Since the shortness of the days made winter official, you can see them appearing in many windows throughout Germany: Illuminated candle arches. The wooden arches, carefully carved and equipped with natural or electric candles, bring a magical light and a lovely atmosphere to dark winter nights. How did it happen though that it was elaborately decorated bridges with candles that became a tradition?
The origin of this custom is, as so many things in the region, the mining history oft he Ore Mountains. The miners had to spend the winter months pretty much completely in the dark. When their shift began, sun hadn’t risen yet. When they were done fort he done, it had already set. The desire to light is expressed in many Ore mountains inventions such as Christmas pyramids, advent candle holder or the Candle bridge.
It was also a miner’s event – the traditional last shift before Christmas called Mettenschicht – where a candle arch made its first public appearance. The first ones were made out of metal and showed mining and biblical scenes, such as the eviction of Adam and Eve.
Where the arch got its distinctive shape from is unclear. Some claim it is shaped like the entrance to the mines, some claim it is supposed to look like the nightly sky. It used to be tradition that the arches had to have an odd number of candles. Like that, one candle always was the center on the top of the arch.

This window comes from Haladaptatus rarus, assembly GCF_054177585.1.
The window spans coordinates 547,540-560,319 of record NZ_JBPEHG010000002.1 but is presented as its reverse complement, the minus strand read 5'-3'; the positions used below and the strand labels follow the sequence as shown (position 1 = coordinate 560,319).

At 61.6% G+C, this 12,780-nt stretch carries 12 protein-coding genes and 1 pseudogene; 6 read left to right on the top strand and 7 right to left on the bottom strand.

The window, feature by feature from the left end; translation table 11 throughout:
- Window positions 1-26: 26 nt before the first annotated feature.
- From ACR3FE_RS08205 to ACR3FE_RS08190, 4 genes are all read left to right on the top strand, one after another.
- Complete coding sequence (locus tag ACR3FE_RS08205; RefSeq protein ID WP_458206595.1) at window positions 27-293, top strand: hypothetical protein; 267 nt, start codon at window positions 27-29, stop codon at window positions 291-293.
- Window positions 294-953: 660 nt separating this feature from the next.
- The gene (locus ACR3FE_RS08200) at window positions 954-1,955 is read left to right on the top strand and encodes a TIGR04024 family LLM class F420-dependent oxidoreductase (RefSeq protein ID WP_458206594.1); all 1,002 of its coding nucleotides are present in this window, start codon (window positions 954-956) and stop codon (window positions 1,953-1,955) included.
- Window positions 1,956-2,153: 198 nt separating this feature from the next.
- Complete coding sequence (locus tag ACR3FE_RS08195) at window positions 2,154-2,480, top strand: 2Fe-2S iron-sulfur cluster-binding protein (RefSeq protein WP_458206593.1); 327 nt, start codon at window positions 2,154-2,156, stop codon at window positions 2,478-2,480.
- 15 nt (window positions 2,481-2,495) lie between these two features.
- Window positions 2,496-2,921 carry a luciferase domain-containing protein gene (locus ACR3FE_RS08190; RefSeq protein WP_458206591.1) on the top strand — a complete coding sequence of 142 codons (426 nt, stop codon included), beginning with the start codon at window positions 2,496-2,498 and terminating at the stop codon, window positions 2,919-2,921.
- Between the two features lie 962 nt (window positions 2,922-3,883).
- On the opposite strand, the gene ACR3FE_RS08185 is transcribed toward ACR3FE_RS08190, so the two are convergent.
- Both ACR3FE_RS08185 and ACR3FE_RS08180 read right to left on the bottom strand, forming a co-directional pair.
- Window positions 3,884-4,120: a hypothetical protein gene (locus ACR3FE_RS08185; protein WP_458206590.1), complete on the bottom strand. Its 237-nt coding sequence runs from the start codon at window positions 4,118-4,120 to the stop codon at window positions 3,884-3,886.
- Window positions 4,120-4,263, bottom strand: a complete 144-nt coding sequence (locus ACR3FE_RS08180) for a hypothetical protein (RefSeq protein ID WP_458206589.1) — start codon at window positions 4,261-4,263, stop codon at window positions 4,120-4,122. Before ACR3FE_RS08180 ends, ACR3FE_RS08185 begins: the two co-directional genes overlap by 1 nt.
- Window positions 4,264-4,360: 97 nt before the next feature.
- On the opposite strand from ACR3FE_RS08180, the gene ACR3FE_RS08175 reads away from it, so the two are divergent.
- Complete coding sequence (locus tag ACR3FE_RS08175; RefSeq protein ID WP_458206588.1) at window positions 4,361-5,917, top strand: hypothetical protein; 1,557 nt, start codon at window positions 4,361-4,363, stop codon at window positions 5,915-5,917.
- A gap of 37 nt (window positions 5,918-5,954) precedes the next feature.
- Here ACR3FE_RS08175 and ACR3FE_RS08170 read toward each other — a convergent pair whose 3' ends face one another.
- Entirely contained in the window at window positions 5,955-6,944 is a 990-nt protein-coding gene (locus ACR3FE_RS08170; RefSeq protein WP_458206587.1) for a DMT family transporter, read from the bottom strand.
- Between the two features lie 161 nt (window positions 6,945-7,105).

Today, that’s not necessarily the case anymore. The ways of design and choice of motives have developed further and there are many more variations today than there used to be. Made entirely made out of wood today, it is especially the so-called „double-“ or „3D candle arches“ that are popular today. It consists of two layers of broad arches with the electric candles inbetween. They create an indirect, warm light loved by many.
Spectacular jig saw work is often used today to decorate the arches. They arouse the impression of a real forest surrounding the scenery in the middle. The Ore mountain forests, the Nativity scene and the little cities of the region are only a few examples of what inspires the carvers today.
One things hasn’t changed since the 18th centuries though: People still cherish and love the warm candlelight that brightens up their Christmas time.